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Special mention

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There’s probably a story here but, for the life of me, I don’t know what it is.

A nude portrait of University of Cambridge economics fellow Victoria Bateman [ht: ja] has gone on display in London’s Mall Galleries as part of an exhibition by the Royal Society of Portrait Painters. Commissioned by Bateman in celebration of her own birthday, the portrait was painted by Anthony Connolly.

Best I can tell, Bateman is an unremarkable economist (with an econometric paper [pdf] on grain prices in early modern Europe and a book, Markets and Growth in Early Modern Europe, on a related topic). And her own comments on the portrait are not particularly insightful (in terms of either the aesthetics of the painting itself or the context for exhibiting the portrait). But kudos to her for citing the work of Dobb, Hobsbawm, Brenner, and Wallerstein in her paper (since they’re rarely cited in mainstream economic history), and for having the courage to present her portrait to the public (how many academics, let alone academic economists, would have the nerve?).

As for myself, while there aren’t a lot of mainstream economists I’d like to see in the nude (whether represented in painting, photography, or some other artistic medium), I do think that, after the crises of 2007-08 and in the midst of the Second Great Depression, the lot of them should be disrobed and hung in a gallery.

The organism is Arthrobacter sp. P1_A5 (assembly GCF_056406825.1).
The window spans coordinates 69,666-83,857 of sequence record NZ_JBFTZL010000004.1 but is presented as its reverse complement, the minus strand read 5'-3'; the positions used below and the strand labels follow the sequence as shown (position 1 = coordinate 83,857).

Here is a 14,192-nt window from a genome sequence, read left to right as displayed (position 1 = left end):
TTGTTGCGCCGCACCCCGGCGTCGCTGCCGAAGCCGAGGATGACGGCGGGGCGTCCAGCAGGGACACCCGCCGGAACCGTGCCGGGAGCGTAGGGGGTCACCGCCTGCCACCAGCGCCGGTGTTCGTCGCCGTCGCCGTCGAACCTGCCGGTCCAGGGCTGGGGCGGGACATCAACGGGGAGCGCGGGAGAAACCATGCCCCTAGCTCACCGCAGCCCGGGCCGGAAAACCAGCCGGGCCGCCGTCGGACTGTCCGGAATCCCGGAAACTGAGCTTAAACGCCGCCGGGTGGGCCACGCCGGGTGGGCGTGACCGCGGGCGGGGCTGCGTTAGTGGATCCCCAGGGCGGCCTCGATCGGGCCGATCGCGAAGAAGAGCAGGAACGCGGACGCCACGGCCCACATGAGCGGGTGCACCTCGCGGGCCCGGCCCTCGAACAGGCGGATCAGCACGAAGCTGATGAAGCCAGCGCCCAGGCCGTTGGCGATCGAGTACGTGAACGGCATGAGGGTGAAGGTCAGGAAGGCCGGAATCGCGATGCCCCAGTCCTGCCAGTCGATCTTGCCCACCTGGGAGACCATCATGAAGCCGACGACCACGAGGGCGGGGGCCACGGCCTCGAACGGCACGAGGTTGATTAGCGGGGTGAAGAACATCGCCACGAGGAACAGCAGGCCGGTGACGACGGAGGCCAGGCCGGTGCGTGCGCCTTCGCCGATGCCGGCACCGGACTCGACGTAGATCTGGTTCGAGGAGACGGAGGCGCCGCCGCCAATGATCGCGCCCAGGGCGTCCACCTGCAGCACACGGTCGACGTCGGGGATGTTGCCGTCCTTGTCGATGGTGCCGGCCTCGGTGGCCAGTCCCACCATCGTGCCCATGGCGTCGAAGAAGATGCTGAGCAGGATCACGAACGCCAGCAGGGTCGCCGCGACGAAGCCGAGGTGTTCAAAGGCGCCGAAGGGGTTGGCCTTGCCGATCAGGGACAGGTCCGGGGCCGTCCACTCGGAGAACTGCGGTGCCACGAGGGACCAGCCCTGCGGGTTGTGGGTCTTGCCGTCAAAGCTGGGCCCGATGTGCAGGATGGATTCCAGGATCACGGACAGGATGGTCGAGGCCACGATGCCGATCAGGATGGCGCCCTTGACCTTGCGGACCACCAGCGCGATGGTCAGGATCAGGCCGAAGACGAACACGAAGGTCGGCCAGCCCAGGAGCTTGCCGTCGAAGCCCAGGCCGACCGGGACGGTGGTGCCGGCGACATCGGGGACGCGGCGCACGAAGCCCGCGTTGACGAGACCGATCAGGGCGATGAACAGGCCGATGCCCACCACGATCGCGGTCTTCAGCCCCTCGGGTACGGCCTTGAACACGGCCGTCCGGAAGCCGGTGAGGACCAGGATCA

The rogues gallery.

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The strength (in profits) is directly related to the weakness in hourly wages, which are still growing at just a 2% nominal pace. The weakness of wages and the resulting strength of profits are telling signs that the US labor market is still far from full employment. . .

The bottom line is that the favorable environment for corporate profits should persist for some time yet, and the case for an acceleration in the near term is strong. Hourly labor costs would need to grow more than 4% to eat into margins on a systematic basis. Such a strong acceleration still seems to be at least a couple of years off.

Jan Hatzius, chief U.S. economist at Goldman Sachs

 

 

This is an extended interview with Nobel Prize winner and MIT Professor Emeritus Robert M. Solow in which, among other things, he supports the view, recently enunciated by Pope Francis, that trickle-down economics “has never been confirmed by the facts.”

I’ll admit I have a soft spot in my heart for Solow, who wrote a letter to the President of the University of Notre Dame back in 2003 opposing the idea of splitting the existing Department of Economics into two separate departments: a Department of Economics and Econometrics (with the doctoral program and all new hires), and a Department of Economics and Policy Studies (with no participation in the doctoral program and no new hires). The latter department was dissolved in 2010.

Solow’s view?

“Economics, like any discipline, ought to welcome unorthodox ideas, and deal with them intellectually as best it can. To conduct a purge, as you are doing, sounds like a confession of incapacity.”